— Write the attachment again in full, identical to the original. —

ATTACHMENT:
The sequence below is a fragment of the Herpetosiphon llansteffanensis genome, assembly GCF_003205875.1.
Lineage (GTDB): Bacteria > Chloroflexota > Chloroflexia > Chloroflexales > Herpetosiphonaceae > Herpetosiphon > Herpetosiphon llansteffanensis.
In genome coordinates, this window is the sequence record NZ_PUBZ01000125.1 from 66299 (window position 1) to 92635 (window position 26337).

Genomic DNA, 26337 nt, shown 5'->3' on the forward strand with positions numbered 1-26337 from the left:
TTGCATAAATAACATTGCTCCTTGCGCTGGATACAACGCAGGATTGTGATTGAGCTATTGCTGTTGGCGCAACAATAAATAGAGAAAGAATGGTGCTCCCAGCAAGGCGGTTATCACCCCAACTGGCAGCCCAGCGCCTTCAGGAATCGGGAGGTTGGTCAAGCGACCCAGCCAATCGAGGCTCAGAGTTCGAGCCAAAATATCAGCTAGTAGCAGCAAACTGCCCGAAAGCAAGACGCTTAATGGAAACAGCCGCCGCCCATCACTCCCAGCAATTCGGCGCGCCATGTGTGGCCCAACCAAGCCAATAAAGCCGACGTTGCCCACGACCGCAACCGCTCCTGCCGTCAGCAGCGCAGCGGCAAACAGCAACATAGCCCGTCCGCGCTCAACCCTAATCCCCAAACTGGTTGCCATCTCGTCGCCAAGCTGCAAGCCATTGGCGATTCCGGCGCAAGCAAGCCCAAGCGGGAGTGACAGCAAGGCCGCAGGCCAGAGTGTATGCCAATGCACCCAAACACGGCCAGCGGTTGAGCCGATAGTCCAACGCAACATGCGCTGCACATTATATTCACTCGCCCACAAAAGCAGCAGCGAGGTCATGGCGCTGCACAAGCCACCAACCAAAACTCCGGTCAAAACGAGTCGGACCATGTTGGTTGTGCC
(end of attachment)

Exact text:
The sequence below is a fragment of the Herpetosiphon llansteffanensis genome, assembly GCF_003205875.1.
Lineage (GTDB): Bacteria > Chloroflexota > Chloroflexia > Chloroflexales > Herpetosiphonaceae > Herpetosiphon > Herpetosiphon llansteffanensis.
In genome coordinates, this window is the sequence record NZ_PUBZ01000125.1 from 66299 (window position 1) to 92635 (window position 26337).

Genomic DNA, 26337 nt, shown 5'->3' on the forward strand with positions numbered 1-26337 from the left:
TTGCATAAATAACATTGCTCCTTGCGCTGGATACAACGCAGGATTGTGATTGAGCTATTGCTGTTGGCGCAACAATAAATAGAGAAAGAATGGTGCTCCCAGCAAGGCGGTTATCACCCCAACTGGCAGCCCAGCGCCTTCAGGAATCGGGAGGTTGGTCAAGCGACCCAGCCAATCGAGGCTCAGAGTTCGAGCCAAAATATCAGCTAGTAGCAGCAAACTGCCCGAAAGCAAGACGCTTAATGGAAACAGCCGCCGCCCATCACTCCCAGCAATTCGGCGCGCCATGTGTGGCCCAACCAAGCCAATAAAGCCGACGTTGCCCACGACCGCAACCGCTCCTGCCGTCAGCAGCGCAGCGGCAAACAGCAACATAGCCCGTCCGCGCTCAACCCTAATCCCCAAACTGGTTGCCATCTCGTCGCCAAGCTGCAAGCCATTGGCGATTCCGGCGCAAGCAAGCCCAAGCGGGAGTGACAGCAAGGCCGCAGGCCAGAGTGTATGCCAATGCACCCAAACACGGCCAGCGGTTGAGCCGATAGTCCAACGCAACATGCGCTGCACATTATATTCACTCGCCCACAAAAGCAGCAGCGAGGTCATGGCGCTGCACAAGCCACCAACCAAAACTCCGGTCAAAACGAGTCGGACCATGTTGGTTGTGCC